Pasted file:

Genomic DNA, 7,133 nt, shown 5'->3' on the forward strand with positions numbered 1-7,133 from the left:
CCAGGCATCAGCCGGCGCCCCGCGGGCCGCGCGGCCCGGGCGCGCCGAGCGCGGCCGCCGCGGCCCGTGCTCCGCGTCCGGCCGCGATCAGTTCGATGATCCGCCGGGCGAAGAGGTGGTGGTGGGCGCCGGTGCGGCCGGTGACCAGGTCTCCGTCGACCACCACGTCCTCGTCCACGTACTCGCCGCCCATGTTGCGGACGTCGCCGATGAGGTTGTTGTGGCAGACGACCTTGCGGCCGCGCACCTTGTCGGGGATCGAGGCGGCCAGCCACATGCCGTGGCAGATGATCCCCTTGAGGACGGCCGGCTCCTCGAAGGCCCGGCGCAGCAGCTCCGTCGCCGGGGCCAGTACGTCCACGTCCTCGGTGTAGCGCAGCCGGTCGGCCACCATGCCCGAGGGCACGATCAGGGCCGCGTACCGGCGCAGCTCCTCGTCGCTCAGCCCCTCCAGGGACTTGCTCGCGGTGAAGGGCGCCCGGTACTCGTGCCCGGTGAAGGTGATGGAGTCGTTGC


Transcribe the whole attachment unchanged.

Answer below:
Genomic DNA, 7,133 nt, shown 5'->3' on the forward strand with positions numbered 1-7,133 from the left:
CCAGGCATCAGCCGGCGCCCCGCGGGCCGCGCGGCCCGGGCGCGCCGAGCGCGGCCGCCGCGGCCCGTGCTCCGCGTCCGGCCGCGATCAGTTCGATGATCCGCCGGGCGAAGAGGTGGTGGTGGGCGCCGGTGCGGCCGGTGACCAGGTCTCCGTCGACCACCACGTCCTCGTCCACGTACTCGCCGCCCATGTTGCGGACGTCGCCGATGAGGTTGTTGTGGCAGACGACCTTGCGGCCGCGCACCTTGTCGGGGATCGAGGCGGCCAGCCACATGCCGTGGCAGATGATCCCCTTGAGGACGGCCGGCTCCTCGAAGGCCCGGCGCAGCAGCTCCGTCGCCGGGGCCAGTACGTCCACGTCCTCGGTGTAGCGCAGCCGGTCGGCCACCATGCCCGAGGGCACGATCAGGGCCGCGTACCGGCGCAGCTCCTCGTCGCTCAGCCCCTCCAGGGACTTGCTCGCGGTGAAGGGCGCCCGGTACTCGTGCCCGGTGAAGGTGATGGAGTCGTTGC